Washington State Auto Accidents: How Are They Handled?

How are automobile accidents handled in Washington State? To find out, we asked Matt Menzer, a Washington car accident attorney who’s been practicing law and representing plaintiffs for over 20 years in the areas of personal injury, medical malpractice, wrongful death and other areas. In this article, he explains when cases either settle, go through arbitration or go to trial with mandatory alternative dispute resolution (ADR).

Washington Attorney Matt Menzer

In a recent interview, Menzer told us that Washington auto accident lawsuits are primarily resolved in three ways; they either settle, go to arbitration or go to trial with mandatory ADR. He explained:

In my experience, the great majority of cases are settled without ever having to file a lawsuit as a result of negotiation directly between myself or my associate and the insurance company. If a case can’t be settled on that basis, then they are resolved in one of two ways.

If a lawsuit needs to be filed here in Washington and if the damages per individual plaintiff or individual injured party are $50,000 or less, then the case will be placed in the court’s mandatory arbitration program. If the person’s damages are valued at more than $50,000, then the case will be given a a normal case schedule and set for trial a year to a year and a half in the future. If it goes through the mandatory arbitration program, the case will usually be arbitrated within a matter of two to four months. There is also a appeal process in these mandatory arbitration cases. Either party can appeal the arbitrator’s decision and request a jury trial as a method of appeal. However, if the appealing party does not obtain a better result at trial than was received in arbitration, then the other side can be awarded its costs and attorney fees in the case.

If a case falls outside of the arbitration process and is put on the traditional or normal trial calendar, there is usually a requirement for alternative dispute resolution that’s built into the case schedule. Here in Seattle and most of western Washington, the parties will most often choose mediation as the form of alternative dispute resolution. Years ago, parties would grab a settlement judge down at the courthouse to fulfill the alternative dispute resolution requirement, but today mediation is more the rule than the exception.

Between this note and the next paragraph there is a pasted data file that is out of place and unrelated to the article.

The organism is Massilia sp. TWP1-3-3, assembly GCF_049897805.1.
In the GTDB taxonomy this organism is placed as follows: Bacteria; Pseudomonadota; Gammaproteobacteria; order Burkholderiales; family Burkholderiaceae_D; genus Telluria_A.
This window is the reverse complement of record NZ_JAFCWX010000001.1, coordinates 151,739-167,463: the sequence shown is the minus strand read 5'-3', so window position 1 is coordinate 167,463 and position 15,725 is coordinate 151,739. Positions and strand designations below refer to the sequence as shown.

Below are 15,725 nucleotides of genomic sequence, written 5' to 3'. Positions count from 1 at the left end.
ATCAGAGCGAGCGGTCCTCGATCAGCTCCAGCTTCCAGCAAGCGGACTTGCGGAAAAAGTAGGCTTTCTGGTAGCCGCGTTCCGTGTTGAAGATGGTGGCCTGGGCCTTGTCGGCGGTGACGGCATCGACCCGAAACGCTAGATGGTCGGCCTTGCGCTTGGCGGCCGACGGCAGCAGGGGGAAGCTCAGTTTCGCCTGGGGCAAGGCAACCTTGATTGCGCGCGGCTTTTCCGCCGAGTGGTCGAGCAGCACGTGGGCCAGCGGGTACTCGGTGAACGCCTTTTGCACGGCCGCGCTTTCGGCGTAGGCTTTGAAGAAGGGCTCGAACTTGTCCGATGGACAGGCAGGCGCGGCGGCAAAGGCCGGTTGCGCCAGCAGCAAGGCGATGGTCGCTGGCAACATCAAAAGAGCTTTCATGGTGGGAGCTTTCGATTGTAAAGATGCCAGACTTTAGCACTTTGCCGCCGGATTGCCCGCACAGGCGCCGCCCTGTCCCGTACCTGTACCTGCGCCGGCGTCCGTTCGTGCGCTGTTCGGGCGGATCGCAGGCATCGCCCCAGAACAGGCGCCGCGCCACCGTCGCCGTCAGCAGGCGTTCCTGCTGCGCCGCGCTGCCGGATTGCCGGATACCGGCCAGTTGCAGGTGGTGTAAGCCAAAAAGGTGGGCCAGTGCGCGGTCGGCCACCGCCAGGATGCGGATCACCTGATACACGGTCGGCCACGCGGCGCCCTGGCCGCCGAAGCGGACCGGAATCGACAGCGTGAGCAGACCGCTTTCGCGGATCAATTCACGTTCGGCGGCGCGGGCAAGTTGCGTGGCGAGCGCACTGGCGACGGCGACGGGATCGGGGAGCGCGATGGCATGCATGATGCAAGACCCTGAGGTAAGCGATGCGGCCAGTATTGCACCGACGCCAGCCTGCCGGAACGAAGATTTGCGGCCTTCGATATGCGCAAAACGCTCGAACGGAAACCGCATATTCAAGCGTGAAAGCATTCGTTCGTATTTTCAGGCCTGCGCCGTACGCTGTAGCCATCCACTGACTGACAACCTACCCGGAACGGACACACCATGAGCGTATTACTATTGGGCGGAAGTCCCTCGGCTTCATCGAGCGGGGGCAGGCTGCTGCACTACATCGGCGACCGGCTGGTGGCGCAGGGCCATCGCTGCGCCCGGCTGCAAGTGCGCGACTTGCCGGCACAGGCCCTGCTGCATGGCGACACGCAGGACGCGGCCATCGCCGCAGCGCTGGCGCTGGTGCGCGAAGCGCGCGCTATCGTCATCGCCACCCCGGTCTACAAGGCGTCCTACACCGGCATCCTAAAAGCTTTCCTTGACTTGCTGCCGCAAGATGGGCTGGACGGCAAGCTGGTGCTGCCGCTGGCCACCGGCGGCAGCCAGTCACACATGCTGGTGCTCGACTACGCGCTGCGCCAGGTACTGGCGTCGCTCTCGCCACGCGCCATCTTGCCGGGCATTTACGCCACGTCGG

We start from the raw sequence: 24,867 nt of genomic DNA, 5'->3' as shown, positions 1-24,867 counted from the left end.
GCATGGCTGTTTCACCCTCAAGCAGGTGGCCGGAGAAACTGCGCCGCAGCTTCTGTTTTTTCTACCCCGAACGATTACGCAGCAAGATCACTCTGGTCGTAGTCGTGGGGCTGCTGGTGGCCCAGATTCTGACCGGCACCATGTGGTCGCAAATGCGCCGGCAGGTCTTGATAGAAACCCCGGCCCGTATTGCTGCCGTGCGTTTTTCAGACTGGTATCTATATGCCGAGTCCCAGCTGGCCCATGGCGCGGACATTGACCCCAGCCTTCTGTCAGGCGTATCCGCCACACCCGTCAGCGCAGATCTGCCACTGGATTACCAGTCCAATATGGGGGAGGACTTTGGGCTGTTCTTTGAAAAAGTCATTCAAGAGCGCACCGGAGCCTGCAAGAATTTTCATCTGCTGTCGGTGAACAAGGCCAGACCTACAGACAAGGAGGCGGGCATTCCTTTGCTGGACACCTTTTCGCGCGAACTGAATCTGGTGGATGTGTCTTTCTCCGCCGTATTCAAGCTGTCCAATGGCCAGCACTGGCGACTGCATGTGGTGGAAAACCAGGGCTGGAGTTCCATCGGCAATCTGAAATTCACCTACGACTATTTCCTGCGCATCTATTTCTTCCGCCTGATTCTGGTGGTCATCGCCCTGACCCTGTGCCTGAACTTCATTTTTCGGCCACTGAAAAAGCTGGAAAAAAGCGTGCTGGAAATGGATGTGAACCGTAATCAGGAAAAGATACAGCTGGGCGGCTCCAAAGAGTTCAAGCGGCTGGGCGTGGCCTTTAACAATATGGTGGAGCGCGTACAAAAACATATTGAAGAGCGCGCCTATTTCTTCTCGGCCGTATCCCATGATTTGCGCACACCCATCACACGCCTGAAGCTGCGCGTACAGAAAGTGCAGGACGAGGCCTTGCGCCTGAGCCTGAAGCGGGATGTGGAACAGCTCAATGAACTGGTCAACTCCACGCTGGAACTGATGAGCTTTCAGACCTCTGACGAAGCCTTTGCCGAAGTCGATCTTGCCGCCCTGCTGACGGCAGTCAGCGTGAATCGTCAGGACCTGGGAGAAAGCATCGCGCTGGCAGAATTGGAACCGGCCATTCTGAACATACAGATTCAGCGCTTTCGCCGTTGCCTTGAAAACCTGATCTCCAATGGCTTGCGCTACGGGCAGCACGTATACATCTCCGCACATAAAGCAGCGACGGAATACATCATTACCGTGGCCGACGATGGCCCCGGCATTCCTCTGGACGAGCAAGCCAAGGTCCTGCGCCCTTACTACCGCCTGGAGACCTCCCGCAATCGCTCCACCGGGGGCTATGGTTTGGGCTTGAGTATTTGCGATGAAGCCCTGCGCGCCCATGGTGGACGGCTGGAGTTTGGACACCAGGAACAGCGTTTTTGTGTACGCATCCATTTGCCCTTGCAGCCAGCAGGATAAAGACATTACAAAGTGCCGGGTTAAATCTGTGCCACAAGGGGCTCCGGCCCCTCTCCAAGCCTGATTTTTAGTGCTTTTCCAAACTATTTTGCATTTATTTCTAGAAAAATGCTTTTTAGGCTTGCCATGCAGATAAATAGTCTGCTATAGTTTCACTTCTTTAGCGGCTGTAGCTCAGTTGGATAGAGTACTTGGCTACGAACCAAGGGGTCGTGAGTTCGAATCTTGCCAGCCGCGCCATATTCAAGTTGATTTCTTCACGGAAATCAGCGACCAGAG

Washington auto accident law is more open ended, less technical

In general, the laws for auto accident cases in Washington are more open ended, with less technical requirements than some other states, according to Menzer. He explained, “For example, in Hawaii where I used to practice, you need to have medical bills up to a certain amount before you can even file a lawsuit. That’s not the case here. There are no special statutes of limitation. There are also no caps on damages. So we are fortunate here in Washington where auto accident cases are treated like any other tort or personal injury case.”

Beyond the fundamental requirements of being able to prove liability, causation and damages, there really aren’t any other procedural or technical requirements that you must meet before you can file a lawsuit, according to Menzer. He told us:

Although I don’t advise it, injured parties can turn around and file a lawsuit right after the accident occurs regardless of how injured they are, what their medical bills look like or what the other party’s insurance may cover. The better course is to hold off on the filing of the lawsuit until after your injuries are fully known and stabilized, where future damages can be calculated with some certainty and after all efforts to negotiate a fair and favorable settlement have been exhausted.

Whether or not you need a lawyer, Menzer says that there are things you can do to prevail in a Washington auto accident such as taking photos, keeping a diary, filing a police report and attending to medical issues. However, he does think that consulting with an experienced Washington car accident lawyer is always smart – even if it's just to get advice and you decide to handle the matter on your own.